St. Louis Cardinals pitcher Darryl Kile was found dead in his team's hotel in Chicago on Saturday.
Kile, a 20-game winner two seasons ago, was 33.
A spokesperson for the Chicago medical examiner's office confirmed the death on Saturday afternoon, but provided no details about the cause of death, although police said there were no signs of forced entry or foul play.
"It appears he died in his bed, in his sleep," said Michael Chasen, commanding officer of the police's Area Three Homicide.
Dr. Jim Loomis, the Cardinals' assistant team physician, said Kile showed no health problems during a routine physical in spring training and did not have a history of heart problems.
Kile's father died shortly after having a heart attack in his mid-40s in 1993.
An autopsy on the pitcher was planned for Sunday.
The Cardinals were scheduled to play the Cubs on Saturday afternoon, but Cubs player representative Joe Girardi addressed the crowd and said the game had been officially cancelled due to a "tragedy in the Cardinals family."
"My deepest sympathies go out to Darryl's family, his friends and the St. Louis Cardinals ballclub. All of baseball mourns his passing," Major League Baseball commissioner Bud Selig, who cancelled the game, said in a statement.
Several Cardinals players walked out of the team clubhouse in a daze following the announcement. None made any comment, but the Cardinals are expected to make an announcement later Saturday.
"Our club is just totally staggered, I mean, devastated," said a tearful Cardinals manager Tony La Russa. "You guys know what a pro he is."
Kile is survived by his wife, Flynn, five-year-old twin son and daughter and infant son.
The news of Kile's death came just four days after the passing of legendary St. Louis broadcaster Jack Buck.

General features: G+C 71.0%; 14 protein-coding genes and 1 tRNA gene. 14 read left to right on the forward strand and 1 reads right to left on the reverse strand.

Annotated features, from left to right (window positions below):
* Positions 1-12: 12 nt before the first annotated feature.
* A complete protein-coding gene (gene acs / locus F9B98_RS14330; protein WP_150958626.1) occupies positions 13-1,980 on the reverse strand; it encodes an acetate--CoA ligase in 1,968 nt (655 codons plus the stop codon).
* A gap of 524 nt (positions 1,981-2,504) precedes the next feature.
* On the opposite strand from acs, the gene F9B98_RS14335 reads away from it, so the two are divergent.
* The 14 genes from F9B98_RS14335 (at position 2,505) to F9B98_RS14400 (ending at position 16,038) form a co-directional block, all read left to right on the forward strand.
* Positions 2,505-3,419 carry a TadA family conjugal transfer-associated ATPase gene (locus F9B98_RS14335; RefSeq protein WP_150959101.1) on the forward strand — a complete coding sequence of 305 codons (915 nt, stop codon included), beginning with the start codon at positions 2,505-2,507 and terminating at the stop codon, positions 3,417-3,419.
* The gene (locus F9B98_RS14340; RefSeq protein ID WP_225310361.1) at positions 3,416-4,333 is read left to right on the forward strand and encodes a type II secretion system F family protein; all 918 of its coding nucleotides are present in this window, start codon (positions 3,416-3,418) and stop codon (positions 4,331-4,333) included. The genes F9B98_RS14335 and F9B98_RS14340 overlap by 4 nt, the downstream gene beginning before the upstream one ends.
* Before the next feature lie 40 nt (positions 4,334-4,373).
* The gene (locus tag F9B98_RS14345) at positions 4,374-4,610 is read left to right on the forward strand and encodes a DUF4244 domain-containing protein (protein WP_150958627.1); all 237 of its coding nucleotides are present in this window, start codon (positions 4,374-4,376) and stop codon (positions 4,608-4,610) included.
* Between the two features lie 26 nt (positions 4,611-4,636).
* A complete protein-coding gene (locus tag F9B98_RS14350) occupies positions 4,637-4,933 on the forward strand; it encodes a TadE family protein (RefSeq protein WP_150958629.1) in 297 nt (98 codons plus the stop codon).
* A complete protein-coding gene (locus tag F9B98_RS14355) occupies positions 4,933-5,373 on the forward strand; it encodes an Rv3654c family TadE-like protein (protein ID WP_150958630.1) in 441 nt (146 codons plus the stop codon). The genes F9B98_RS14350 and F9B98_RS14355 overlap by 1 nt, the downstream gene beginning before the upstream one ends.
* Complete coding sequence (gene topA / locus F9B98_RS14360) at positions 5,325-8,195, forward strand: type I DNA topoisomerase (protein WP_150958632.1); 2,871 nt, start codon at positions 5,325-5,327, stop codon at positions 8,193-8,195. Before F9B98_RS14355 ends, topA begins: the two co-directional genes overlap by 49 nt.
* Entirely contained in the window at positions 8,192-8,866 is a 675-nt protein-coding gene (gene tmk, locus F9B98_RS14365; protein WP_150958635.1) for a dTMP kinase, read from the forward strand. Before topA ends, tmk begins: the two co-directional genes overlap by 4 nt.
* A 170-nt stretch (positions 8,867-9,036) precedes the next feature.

Kile, who was slated to start Sunday's game, was 5-4 in 14 starts this season for St. Louis with a 3.72 ERA. The six-foot-five pitcher was traded from Colorado to St. Louis after the 1999 campaign, and went 41-24 in two-plus seasons with the Cards, including winning a career-best 20 games in 2000.
Over his 12-year career, Kile posted a 133-119 mark with a 4.12 ERA in 359 games, including 331 starts. He spent his first seven seasons in the majors with the Houston Astros before signing with Colorado, where he pitched for the next two seasons.
"I couldn't believe it, and I still don't believe it," said Cubs manager Don Baylor, who managed Kile in Colorado. "DK was a very special player. He was always the perfect teammate to all the guys who played with him."
Kile had his best season in 1997 with Houston, compiling a 19-7 record in 34 starts with a 2.57 ERA and 205 strikeouts.
He was selected to three All-Star Games during his career (1993, 1997, 2000). Known for his devastating curveball, Kile's career highlights also included a no-hitter against the New York Mets while he wore a Houston Astros uniform.
"In my mind, I can see Darryl Kile right next to me," said Montreal Expos third baseman Fernando Tatis, a former teammate of Kile's in St. Louis. "We always joked together. I can't believe he's dead."
"I have to see it to believe it. We have to realize that he's dead, but in my mind, he's alive because he was one of the greatest," he said.
"I think we've all heard what he was like as a teammate, and it's all true," Colorado Rockies slugger Larry Walker, of Maple Ridge, B.C., said as he wiped tears from his eyes. "He was a great guy, was in a good mood all the time and was a professional at everything in life. It's going to be hard to deal with."
With files from Sport Network and Associated Press